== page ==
Netflix Says Goodbye to DVDs and I Did Too

A hand is inserting a DVD into the player.

On April 21 Netflix announced they were stopping their DVD subscription plan. The change will take place in September. I wasn’t surprised. As a matter of fact I have already  stopped my DVD subscription. I did it back in February. Why? Because I already saw the writing on the wall.

Noticed Decrease in DVD Movies

Close up of a clock

Last year I began to notice that  movies I placed in my cue were going more often to save. Meaning the DVD wasn’t available and I would have to wait. Well, that  typically was not a major problem in the past. But  the wait was becoming longer and longer and sometimes the DVD was not available after all. Perhaps this was due to the pandemic and movie theaters shutting down. Or maybe due to the increase in additional streaming services.

Noticed Decrease in Audio Described Movies

Next, I noticed more and more movies weren’t available in audio description. As a blind person I rely on audio description to give me verbal details about the movie. It provides info on facial expressions, body language, wardrobe, race or skin tone. Audio description also explains the action in the movie  and reads scene subtitles.

Empish watching TV. She is sitting on sofa pointing remote control at TV.

Initially, Netflix was one of the better choices  for audio described DVDs. Other options required  purchase  only or were free but too limited. Over the years, they continued  to increase their offerings of audio described content. They would actually label the movies on the DVD site  so you knew in advance whether the movie was accessible or not. This was a great benefit to the blind community. They continued this commitment  when streaming was offered too. Now, when I go to the Netflix app and search for a movie the audio description label is right at the top near the film’s name.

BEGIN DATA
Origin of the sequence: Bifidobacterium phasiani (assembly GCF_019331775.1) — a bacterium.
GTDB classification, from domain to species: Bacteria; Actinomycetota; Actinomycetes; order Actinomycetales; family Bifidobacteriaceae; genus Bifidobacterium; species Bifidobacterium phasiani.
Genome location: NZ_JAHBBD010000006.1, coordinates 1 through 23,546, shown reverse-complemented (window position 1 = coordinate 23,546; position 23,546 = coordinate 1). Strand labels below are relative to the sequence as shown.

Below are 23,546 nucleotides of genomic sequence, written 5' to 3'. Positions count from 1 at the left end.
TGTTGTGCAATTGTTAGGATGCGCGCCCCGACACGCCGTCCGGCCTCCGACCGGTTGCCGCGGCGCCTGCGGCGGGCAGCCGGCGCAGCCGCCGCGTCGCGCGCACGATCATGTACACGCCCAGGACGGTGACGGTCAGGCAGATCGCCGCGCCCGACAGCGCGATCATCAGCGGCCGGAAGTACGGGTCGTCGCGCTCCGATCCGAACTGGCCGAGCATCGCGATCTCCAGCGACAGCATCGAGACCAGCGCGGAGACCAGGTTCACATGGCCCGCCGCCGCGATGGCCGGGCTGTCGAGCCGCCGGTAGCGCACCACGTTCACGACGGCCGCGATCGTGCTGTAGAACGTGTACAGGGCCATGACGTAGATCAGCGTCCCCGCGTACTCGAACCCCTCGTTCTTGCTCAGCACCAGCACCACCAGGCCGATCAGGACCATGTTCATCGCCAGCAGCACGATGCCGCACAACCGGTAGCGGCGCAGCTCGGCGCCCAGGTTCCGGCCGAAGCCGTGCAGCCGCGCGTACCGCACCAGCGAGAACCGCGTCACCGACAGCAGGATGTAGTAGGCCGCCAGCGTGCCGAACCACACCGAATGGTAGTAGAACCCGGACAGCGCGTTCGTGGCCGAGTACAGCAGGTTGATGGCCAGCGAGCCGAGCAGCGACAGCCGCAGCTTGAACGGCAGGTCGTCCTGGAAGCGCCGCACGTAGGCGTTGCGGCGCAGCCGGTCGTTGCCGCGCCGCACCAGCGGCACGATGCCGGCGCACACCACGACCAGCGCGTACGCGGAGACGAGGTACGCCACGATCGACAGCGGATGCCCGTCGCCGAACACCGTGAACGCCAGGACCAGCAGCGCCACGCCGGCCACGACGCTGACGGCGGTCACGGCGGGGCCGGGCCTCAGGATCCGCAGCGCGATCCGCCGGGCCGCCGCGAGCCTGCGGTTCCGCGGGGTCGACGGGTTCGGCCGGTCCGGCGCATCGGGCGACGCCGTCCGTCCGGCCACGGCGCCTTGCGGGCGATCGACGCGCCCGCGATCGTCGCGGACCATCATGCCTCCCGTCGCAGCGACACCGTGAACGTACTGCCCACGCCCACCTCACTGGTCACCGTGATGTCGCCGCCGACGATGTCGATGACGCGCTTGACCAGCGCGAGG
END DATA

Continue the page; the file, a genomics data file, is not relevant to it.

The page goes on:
Remembered When I Signed Up

I remember when I first signed up for Netflix DVDs. A guy I was dating at the time suggested it because it was such a great deal. We got the monthly DVD subscription of unlimited movies  for under ten bucks. That meant we  could literally  have date night multiple times a month on the cheap, which worked great for the both of us. The movies came quickly in the mail enclosed in a red paper returnable envelope. The turnaround time  was also fast with a   day or two. My relationship with the guy didn’t last but my Netflix subscription sure did!

Row of about 8 residential style mailboxes

Now, unlike Blockbuster and Redbox, I didn’t have to leave home. Since my transportation is limited that was  an excellent perk. I would just go to the Netflix website and place a bunch of movies in my cue. Then sit back and wait for them to arrive. They would come one at a time and  as long as I return the previous one I would continue to get movies. This was a set up you couldn’t beat with a stick.

Added Streaming to Plan

When Netflix launched its streaming service I stayed a loyal customer. I just bundled my plan  getting both options  for under twenty bucks a month. I did this because many old and classic movies were not available on streaming. Even documentaries, which I absolutely love, were only available on DVD. Plus if I wanted to  watch  a particular actor  or genre I could easily rent all of them hassle free. I did this a couple of times, watching all the Sidney Poitier, Rocky and blaxploitation films. What a treat!

Sometimes the audio description was on DVD but not the streaming option. Newly released movies were usually  on DVD sooner than streaming. So, having both plans worked perfectly for me.

Time to Say Goodbye

Yet today streaming is in and DVDs are out. Times are a changing. And I realized I got to change with it.

So, I have said goodbye toDVDs. It has been a good run.

Are you a Netflix DVD subscriber? If so, what’s your plan  when it stops? Were you surprised by the announcement?

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